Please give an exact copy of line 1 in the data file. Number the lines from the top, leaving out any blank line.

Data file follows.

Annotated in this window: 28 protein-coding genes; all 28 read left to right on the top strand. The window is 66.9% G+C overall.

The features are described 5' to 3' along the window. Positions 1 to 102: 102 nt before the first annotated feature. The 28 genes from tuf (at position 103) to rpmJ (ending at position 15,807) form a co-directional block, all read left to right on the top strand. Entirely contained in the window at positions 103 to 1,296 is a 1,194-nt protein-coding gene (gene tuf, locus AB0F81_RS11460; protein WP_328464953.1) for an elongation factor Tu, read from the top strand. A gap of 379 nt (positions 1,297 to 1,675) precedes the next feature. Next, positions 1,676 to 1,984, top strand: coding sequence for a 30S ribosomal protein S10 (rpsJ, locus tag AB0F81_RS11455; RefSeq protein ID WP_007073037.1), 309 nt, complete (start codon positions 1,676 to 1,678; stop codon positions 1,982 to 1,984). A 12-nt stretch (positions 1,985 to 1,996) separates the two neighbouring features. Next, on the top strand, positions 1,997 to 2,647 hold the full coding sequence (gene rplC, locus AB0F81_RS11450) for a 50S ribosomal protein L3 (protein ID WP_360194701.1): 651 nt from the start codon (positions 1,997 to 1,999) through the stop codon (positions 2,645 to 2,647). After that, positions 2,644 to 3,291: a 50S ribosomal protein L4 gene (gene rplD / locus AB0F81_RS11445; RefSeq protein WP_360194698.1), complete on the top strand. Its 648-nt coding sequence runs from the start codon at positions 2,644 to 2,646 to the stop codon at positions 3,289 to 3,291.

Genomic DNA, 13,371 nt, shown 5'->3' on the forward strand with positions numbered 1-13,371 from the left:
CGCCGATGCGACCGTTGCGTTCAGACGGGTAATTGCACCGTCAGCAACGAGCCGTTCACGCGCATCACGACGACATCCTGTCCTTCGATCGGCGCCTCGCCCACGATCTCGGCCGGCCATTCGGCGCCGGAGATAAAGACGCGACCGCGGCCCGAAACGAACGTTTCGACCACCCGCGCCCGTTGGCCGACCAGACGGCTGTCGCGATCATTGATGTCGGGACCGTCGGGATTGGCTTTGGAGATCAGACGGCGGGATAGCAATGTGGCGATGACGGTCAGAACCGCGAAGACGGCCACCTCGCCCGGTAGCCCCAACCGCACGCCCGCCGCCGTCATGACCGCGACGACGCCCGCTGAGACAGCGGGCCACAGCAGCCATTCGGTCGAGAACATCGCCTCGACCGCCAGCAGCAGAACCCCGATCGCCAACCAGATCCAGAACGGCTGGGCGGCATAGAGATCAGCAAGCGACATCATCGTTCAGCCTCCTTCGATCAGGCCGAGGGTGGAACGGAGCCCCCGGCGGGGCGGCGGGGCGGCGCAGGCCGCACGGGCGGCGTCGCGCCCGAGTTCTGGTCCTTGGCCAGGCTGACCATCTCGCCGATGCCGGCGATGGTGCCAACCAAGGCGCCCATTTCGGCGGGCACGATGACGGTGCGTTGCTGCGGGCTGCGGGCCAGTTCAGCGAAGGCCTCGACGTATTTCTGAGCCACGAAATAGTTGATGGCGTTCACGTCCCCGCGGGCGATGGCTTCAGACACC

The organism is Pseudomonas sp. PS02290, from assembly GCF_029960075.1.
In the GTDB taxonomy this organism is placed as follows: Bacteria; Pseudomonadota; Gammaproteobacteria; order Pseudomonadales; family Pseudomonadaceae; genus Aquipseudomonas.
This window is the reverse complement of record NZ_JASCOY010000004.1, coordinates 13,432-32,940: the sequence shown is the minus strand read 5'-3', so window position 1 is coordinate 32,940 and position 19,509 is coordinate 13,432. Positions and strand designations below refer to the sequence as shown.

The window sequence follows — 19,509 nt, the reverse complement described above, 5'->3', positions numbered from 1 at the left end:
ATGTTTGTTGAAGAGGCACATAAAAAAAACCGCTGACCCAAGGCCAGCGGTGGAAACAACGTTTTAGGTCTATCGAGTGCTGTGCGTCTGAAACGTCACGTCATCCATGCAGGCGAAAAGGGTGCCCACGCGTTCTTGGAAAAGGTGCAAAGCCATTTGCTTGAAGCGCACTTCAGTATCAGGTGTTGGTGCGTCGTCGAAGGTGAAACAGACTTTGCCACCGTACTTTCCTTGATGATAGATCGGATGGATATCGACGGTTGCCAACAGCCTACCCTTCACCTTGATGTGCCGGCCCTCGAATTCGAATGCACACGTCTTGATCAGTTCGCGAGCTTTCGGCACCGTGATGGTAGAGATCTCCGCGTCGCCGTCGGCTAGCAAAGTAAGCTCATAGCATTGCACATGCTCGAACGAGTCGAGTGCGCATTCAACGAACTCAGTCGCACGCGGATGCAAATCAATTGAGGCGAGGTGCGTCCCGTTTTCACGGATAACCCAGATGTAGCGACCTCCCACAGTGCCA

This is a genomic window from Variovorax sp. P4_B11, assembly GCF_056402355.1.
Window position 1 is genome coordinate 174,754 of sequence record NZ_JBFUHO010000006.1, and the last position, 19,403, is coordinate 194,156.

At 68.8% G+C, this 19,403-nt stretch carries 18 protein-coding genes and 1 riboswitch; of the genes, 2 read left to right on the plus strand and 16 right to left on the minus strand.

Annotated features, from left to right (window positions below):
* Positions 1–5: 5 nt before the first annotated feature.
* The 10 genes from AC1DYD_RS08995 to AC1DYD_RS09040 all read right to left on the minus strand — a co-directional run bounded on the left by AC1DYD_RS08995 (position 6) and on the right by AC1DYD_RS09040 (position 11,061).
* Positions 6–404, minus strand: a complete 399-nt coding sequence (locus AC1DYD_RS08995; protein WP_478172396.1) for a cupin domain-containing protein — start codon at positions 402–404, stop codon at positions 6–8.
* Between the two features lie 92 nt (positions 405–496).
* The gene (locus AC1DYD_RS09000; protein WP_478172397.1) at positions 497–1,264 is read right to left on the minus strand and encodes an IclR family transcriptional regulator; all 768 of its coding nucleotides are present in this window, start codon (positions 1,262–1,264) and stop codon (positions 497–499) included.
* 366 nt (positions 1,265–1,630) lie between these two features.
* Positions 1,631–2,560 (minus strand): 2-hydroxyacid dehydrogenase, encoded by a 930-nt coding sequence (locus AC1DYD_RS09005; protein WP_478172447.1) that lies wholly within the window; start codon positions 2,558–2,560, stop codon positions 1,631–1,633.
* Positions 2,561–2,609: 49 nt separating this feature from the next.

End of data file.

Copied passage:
Annotated in this window: 28 protein-coding genes; all 28 read left to right on the top strand. The window is 66.9% G+C overall.